The Special Branch in Northern Ireland will today land in yet another controversy when a major official report says plans for its restructuring have not been fulfilled.
Reliable sources say the report of the Government-appointed Oversight Commissioner will criticise the lack of Special Branch reorganisation as envisaged.
It will also criticise progress in introducing human rights measures into the Police Service of Northern Ireland. These will be highly unwelcome to the authorities, given that the Special Branch has been embroiled in a series of controversies in recent times.
The report is the work of Professor Tom Constantine, among the foremost experts in the United States on policing, who has to report on the process of sweeping changes.
This report, his fourth, will be the first in which he has criticised the authorities. He commends some aspects of policing, in particular the setting up of the new Policing Board, but his criticisms of Special Branch and human rights will draw much political attention.
The Branch was heavily criticised by the Police Ombudsman, Nuala O'Loan, for its performance during the RUC investigation into the 1998 Omagh bombing, when 29 people were killed.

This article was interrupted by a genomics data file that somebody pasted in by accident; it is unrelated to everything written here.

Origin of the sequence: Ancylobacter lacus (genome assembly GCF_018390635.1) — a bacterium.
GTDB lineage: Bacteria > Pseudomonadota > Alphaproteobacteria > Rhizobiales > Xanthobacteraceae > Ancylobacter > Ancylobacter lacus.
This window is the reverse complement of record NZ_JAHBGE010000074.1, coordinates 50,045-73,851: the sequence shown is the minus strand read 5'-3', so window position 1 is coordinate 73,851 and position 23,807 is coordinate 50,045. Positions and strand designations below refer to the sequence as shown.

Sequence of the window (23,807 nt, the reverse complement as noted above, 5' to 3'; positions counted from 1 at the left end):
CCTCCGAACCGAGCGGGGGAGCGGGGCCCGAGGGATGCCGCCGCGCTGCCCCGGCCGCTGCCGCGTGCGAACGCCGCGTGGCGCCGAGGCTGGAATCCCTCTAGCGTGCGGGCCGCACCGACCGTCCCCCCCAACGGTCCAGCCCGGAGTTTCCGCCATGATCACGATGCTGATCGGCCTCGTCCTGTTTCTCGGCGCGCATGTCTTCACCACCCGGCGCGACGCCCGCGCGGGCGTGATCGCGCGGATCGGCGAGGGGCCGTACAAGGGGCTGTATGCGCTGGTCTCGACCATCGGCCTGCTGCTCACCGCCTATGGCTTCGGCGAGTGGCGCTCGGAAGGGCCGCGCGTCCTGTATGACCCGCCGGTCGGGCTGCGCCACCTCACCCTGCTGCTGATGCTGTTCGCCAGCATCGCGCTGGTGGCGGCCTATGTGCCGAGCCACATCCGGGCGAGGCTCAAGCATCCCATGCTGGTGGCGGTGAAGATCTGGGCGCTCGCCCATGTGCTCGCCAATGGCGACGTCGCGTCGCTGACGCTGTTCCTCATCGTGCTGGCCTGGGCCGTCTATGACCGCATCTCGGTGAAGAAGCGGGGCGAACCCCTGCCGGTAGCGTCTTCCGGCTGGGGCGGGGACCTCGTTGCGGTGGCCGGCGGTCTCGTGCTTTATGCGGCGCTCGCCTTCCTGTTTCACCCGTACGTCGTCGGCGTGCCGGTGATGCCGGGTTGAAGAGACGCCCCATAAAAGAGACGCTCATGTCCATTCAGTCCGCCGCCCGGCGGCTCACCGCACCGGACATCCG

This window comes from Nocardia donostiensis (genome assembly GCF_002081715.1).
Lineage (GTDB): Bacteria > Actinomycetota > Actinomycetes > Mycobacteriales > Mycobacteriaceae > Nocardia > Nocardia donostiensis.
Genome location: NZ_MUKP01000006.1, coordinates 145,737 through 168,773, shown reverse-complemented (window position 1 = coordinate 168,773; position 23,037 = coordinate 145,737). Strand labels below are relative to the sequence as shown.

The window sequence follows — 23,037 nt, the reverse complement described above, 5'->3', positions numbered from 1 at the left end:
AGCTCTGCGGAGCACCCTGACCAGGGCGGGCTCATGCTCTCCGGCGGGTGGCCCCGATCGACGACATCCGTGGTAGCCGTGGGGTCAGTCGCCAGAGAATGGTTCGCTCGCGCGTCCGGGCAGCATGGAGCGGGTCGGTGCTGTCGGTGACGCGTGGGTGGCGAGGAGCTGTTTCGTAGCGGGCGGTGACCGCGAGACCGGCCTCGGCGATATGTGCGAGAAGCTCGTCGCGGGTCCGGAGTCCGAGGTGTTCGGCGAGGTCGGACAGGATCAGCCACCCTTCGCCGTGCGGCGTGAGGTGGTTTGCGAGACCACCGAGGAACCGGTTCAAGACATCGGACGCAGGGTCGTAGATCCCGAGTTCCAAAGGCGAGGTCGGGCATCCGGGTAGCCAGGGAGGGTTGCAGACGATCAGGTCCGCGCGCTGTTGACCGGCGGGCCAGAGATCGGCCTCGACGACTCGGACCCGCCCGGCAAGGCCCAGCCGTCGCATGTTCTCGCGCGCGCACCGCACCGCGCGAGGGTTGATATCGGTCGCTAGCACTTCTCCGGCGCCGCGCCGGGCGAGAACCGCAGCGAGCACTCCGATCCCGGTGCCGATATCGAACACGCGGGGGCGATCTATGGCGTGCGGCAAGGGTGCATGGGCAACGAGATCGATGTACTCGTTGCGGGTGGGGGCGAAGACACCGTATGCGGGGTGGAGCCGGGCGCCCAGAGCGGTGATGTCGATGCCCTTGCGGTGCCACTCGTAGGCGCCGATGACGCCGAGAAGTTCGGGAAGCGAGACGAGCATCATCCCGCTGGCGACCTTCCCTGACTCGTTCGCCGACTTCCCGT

The report will also say not enough has been done to meet the recommendation that the Branch should keep local police commanders informed about security activities in their areas. Last month the Special Branch's Belfast headquarters were raided by intruders who made off with sensitive security material.
More recently, some in authority have said they are convinced that senior policemen are working against the peace process. They believe a number of officers have been planting exaggerated and distorted newspaper stories with the aim of disrupting the process.
This belief, which exists at the highest levels, is of particular concern to the authorities in that it has produced an air of possible impending crisis in the peace process.
The Oversight Commissioner post was established as a recommendation of the 1999 Patten report on policing. The report said that both serving and retired police officers described it as "a force within a force".
The report said the Branch's size, at more than 800 officers, was unhealthy and unjustified. It said its size should be reduced and combined with the CID.
The report also said there should be much more movement between the Branch and other parts of the force. Professor Constantine says this recommendation has not been fully implemented.
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